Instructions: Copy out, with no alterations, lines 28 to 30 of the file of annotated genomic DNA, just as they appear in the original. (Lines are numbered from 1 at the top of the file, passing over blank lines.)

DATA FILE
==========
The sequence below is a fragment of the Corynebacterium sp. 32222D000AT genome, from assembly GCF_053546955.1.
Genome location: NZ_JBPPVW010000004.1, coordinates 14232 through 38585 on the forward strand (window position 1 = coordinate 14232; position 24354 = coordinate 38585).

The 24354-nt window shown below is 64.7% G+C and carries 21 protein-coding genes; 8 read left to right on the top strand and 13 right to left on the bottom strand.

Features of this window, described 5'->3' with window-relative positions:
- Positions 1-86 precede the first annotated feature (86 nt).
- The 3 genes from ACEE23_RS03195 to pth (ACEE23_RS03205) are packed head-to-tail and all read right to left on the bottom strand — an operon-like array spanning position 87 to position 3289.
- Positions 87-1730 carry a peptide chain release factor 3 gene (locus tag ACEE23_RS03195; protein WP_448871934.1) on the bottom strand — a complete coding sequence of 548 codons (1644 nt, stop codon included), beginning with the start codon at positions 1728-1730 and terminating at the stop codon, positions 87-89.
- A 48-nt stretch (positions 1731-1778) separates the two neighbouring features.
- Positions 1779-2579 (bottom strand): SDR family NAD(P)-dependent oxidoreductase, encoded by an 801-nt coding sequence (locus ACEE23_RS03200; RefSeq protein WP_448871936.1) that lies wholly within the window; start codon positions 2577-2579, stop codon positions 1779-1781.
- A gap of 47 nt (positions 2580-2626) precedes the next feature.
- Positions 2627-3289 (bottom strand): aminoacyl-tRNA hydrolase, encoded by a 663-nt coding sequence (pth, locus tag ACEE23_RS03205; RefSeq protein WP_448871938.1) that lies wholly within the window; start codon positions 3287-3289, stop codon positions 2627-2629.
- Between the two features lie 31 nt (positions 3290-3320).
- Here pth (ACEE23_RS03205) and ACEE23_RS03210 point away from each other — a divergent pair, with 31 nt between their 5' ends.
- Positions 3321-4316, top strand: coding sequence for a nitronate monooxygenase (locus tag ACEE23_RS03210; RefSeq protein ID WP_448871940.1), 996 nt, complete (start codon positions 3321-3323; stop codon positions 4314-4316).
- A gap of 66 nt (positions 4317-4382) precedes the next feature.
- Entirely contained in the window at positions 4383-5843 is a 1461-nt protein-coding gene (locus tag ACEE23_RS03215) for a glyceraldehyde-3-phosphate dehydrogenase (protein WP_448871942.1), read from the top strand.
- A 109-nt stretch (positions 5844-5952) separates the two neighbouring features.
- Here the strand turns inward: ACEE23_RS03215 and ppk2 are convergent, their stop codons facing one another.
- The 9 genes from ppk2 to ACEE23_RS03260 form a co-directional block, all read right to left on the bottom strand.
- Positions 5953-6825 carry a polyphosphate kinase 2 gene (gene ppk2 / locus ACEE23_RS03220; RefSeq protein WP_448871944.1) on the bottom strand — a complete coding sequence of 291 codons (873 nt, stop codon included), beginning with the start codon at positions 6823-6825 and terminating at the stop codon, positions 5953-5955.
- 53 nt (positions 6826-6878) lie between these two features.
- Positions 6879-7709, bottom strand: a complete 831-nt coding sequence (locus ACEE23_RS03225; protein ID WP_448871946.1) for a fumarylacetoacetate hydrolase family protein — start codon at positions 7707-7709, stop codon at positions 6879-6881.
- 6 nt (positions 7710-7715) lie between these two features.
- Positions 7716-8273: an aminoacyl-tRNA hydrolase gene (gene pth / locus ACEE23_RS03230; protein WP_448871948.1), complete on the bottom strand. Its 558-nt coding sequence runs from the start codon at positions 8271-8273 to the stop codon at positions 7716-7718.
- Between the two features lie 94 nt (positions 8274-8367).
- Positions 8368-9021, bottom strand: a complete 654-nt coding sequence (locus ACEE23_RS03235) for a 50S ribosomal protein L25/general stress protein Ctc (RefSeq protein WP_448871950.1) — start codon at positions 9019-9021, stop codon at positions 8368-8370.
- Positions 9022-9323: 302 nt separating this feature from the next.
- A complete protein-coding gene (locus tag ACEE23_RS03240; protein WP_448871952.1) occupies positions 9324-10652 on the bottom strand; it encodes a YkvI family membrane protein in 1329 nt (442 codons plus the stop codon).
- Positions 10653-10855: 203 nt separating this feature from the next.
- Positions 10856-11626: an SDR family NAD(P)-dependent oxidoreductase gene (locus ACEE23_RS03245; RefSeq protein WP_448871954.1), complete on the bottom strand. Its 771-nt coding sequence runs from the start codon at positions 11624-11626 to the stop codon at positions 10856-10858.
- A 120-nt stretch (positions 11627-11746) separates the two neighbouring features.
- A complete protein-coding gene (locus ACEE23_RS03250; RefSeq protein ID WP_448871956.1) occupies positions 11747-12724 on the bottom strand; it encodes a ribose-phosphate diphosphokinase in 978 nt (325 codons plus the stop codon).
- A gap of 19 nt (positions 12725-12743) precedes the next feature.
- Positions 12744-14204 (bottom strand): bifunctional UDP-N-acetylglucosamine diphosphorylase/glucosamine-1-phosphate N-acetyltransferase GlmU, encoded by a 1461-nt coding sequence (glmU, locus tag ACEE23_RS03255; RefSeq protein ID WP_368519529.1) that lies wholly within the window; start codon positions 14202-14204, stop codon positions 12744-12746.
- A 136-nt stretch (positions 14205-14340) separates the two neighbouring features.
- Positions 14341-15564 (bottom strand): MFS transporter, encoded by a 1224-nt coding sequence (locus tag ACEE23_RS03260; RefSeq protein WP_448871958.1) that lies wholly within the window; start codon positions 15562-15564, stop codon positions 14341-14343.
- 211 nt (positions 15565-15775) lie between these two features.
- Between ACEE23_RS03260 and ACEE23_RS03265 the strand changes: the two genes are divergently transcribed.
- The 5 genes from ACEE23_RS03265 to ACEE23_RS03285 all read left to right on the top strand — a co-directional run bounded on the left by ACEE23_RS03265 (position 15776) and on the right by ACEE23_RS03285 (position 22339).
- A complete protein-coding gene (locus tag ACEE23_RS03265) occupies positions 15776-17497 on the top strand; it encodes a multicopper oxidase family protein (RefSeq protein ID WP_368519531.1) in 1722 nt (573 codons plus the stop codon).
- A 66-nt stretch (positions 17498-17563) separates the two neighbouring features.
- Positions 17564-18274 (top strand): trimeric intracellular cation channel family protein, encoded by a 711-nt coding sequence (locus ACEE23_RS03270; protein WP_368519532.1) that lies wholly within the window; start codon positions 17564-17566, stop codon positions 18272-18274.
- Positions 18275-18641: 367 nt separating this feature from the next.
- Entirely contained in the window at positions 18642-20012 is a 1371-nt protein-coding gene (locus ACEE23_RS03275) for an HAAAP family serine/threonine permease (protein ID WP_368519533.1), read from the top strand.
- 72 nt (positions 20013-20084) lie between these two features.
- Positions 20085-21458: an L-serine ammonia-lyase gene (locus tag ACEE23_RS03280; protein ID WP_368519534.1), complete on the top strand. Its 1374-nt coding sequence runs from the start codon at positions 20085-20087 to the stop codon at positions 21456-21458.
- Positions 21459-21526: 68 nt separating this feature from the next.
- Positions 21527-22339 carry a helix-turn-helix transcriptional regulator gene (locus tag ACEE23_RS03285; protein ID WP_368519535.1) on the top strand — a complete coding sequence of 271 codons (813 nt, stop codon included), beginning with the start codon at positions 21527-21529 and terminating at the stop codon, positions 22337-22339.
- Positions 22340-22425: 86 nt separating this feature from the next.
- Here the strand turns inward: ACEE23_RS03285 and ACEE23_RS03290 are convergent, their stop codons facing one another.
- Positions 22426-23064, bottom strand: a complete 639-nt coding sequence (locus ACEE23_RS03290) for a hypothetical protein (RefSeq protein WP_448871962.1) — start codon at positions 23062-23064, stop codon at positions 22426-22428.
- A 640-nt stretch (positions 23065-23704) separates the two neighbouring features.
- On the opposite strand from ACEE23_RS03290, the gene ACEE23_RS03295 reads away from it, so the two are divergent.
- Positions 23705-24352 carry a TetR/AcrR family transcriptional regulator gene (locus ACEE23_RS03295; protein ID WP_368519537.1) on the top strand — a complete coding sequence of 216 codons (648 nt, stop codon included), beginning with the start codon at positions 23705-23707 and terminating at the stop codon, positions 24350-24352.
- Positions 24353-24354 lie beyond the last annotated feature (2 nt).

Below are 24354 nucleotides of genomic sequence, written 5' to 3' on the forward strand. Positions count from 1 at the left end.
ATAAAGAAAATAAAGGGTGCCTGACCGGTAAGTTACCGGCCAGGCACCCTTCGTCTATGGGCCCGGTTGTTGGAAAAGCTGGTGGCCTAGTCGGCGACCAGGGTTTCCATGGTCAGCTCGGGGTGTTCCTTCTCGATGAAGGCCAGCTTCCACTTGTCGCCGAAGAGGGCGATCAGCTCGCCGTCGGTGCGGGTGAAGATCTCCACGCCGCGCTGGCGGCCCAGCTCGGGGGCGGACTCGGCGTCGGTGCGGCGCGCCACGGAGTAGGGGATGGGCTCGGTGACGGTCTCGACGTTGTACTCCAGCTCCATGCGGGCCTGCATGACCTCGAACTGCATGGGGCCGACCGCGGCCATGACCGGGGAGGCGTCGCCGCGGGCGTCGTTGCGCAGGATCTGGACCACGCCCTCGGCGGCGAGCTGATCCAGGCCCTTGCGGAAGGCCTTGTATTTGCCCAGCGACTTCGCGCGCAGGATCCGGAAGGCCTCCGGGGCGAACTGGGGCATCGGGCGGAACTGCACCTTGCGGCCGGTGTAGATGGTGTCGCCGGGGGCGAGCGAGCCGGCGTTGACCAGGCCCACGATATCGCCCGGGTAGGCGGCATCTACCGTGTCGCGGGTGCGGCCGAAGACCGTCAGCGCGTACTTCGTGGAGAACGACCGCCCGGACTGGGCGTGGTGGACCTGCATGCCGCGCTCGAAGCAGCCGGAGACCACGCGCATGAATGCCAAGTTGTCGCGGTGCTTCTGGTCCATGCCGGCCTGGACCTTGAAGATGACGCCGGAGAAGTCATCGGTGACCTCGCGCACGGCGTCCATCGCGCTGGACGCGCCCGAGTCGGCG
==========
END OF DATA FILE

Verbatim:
- A complete protein-coding gene (locus tag ACEE23_RS03240; protein WP_448871952.1) occupies positions 9324-10652 on the bottom strand; it encodes a YkvI family membrane protein in 1329 nt (442 codons plus the stop codon).
- Positions 10653-10855: 203 nt separating this feature from the next.
- Positions 10856-11626: an SDR family NAD(P)-dependent oxidoreductase gene (locus ACEE23_RS03245; RefSeq protein WP_448871954.1), complete on the bottom strand. Its 771-nt coding sequence runs from the start codon at positions 11624-11626 to the stop codon at positions 10856-10858.